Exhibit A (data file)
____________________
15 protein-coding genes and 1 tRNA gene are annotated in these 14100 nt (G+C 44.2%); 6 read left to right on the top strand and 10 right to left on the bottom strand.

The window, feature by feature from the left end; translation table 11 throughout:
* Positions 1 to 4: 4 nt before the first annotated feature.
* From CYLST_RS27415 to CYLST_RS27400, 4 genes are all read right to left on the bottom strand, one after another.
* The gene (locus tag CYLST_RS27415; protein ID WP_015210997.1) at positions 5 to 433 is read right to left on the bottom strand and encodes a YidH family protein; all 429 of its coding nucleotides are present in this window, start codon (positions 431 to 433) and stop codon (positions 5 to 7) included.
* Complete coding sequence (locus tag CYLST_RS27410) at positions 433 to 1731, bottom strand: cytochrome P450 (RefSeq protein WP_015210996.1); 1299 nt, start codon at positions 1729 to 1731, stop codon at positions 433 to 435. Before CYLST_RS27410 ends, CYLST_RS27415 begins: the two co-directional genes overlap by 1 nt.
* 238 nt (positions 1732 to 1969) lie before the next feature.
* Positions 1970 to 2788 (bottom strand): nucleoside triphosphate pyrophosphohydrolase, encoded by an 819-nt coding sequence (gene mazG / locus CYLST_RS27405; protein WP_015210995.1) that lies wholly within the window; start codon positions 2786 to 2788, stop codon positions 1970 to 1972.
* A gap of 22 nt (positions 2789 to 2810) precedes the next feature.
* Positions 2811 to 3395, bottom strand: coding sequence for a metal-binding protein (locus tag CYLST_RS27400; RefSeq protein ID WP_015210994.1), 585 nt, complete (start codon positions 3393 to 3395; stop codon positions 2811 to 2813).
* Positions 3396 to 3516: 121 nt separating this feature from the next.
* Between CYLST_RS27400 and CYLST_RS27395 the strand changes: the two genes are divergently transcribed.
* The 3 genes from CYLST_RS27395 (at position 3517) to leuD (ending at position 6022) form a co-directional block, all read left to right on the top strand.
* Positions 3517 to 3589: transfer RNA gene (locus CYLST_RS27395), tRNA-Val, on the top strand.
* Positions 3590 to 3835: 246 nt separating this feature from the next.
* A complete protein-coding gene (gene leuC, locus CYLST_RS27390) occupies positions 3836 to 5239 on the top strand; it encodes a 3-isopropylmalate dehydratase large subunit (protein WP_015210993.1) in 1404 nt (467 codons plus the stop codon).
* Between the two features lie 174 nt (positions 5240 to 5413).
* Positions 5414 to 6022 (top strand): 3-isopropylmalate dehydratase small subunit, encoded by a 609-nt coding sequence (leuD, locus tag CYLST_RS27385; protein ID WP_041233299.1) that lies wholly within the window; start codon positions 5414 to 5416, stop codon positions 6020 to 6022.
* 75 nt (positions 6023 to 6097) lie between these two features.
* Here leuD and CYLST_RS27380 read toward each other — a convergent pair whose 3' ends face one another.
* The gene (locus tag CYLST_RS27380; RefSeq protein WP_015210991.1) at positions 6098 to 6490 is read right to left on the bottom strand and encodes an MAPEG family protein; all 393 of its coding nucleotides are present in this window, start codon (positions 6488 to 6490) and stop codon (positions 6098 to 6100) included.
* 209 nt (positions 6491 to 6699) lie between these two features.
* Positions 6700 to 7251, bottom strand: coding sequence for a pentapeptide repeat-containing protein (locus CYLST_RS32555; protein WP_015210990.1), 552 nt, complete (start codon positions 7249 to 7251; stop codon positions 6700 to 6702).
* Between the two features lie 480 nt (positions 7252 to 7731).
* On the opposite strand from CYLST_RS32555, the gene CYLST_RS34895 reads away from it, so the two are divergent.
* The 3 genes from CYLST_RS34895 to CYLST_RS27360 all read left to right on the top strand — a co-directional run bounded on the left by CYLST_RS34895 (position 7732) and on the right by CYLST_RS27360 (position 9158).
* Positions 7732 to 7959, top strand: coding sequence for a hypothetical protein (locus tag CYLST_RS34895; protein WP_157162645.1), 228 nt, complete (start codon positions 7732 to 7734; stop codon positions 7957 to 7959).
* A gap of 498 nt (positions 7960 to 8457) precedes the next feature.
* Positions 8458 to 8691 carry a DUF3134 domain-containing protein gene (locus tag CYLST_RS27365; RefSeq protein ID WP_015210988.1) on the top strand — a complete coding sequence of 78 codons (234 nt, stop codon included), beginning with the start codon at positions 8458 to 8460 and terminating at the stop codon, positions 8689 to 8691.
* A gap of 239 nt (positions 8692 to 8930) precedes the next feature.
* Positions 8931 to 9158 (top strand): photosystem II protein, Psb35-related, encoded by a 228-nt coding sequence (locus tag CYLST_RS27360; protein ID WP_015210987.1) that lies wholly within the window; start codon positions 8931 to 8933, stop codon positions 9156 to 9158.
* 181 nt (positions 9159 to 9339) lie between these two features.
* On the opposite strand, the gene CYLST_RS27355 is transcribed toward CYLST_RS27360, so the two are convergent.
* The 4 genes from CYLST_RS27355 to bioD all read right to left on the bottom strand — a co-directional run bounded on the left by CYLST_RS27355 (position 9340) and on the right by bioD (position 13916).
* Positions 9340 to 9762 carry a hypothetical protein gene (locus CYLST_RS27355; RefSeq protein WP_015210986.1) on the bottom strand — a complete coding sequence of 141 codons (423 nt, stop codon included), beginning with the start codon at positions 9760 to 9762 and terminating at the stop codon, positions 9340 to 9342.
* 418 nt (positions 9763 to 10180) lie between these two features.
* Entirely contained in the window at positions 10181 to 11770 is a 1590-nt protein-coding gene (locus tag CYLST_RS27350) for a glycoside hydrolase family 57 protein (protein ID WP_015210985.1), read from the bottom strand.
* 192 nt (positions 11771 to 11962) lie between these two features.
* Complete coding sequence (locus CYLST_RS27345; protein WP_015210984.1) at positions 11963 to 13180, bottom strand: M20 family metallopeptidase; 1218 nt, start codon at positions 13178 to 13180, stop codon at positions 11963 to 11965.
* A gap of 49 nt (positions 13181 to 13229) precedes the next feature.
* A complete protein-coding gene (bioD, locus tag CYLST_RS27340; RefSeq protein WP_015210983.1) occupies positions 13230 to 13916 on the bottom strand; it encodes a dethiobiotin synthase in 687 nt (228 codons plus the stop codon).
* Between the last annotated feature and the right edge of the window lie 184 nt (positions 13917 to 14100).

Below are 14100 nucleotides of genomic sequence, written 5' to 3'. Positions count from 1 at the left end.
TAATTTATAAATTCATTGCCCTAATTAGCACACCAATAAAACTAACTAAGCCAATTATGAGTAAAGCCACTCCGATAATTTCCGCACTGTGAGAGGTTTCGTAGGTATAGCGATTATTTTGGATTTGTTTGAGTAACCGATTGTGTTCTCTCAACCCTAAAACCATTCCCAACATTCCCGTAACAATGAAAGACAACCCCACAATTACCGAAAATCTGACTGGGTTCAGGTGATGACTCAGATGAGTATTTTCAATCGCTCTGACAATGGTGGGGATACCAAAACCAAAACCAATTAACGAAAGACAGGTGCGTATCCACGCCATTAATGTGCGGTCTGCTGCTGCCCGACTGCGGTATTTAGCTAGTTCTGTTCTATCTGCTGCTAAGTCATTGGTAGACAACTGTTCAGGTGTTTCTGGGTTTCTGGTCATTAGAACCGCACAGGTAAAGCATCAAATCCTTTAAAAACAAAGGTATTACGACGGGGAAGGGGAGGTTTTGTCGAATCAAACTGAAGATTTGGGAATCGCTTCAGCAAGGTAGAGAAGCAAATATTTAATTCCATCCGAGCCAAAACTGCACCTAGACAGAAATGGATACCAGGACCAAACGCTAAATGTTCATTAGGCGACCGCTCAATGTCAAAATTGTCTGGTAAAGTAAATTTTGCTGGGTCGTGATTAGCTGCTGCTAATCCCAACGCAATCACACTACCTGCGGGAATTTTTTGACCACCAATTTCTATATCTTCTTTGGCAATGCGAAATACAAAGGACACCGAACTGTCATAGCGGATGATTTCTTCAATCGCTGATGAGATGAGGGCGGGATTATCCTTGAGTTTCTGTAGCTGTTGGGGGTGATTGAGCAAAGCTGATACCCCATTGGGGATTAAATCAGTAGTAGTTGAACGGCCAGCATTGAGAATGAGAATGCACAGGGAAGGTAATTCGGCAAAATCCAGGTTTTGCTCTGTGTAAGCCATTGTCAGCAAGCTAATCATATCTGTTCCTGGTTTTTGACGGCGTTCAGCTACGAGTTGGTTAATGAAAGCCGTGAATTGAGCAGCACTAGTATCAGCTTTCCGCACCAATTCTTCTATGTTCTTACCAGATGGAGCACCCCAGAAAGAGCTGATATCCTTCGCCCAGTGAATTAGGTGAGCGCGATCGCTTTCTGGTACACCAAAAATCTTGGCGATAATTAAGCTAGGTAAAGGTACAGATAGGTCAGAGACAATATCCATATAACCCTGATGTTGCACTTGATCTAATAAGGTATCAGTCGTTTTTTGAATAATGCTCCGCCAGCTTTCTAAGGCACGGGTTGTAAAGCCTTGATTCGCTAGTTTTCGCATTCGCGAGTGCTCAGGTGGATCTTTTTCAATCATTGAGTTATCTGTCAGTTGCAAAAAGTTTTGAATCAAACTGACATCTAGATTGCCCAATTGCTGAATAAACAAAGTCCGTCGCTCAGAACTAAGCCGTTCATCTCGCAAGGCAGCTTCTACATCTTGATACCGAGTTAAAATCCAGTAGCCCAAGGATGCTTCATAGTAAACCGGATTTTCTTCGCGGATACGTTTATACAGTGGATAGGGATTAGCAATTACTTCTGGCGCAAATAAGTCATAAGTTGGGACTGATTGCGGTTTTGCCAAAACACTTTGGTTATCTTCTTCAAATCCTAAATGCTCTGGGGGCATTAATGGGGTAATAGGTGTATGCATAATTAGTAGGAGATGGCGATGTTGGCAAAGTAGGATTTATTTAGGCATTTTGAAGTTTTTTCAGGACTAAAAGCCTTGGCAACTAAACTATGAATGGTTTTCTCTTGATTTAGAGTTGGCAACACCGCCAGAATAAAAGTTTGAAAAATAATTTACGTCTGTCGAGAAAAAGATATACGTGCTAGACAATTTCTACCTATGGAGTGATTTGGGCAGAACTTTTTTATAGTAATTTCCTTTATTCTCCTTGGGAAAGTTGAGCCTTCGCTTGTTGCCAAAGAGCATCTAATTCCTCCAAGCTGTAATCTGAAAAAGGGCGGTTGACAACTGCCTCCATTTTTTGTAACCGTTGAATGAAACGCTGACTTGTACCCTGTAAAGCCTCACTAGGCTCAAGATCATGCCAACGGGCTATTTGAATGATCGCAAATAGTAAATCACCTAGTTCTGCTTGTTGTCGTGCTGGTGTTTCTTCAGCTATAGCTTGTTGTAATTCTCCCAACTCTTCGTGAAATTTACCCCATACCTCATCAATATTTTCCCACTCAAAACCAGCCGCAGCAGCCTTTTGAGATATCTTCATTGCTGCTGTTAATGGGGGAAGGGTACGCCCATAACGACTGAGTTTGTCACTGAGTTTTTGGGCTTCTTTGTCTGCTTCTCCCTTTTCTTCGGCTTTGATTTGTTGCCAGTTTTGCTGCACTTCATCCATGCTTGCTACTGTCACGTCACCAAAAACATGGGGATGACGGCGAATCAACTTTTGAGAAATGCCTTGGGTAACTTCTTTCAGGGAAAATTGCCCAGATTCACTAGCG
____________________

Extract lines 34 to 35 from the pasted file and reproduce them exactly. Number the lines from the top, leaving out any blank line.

* The 4 genes from CYLST_RS27355 to bioD all read right to left on the bottom strand — a co-directional run bounded on the left by CYLST_RS27355 (position 9340) and on the right by bioD (position 13916).
* Positions 9340 to 9762 carry a hypothetical protein gene (locus CYLST_RS27355; RefSeq protein WP_015210986.1) on the bottom strand — a complete coding sequence of 141 codons (423 nt, stop codon included), beginning with the start codon at positions 9760 to 9762 and terminating at the stop codon, positions 9340 to 9342.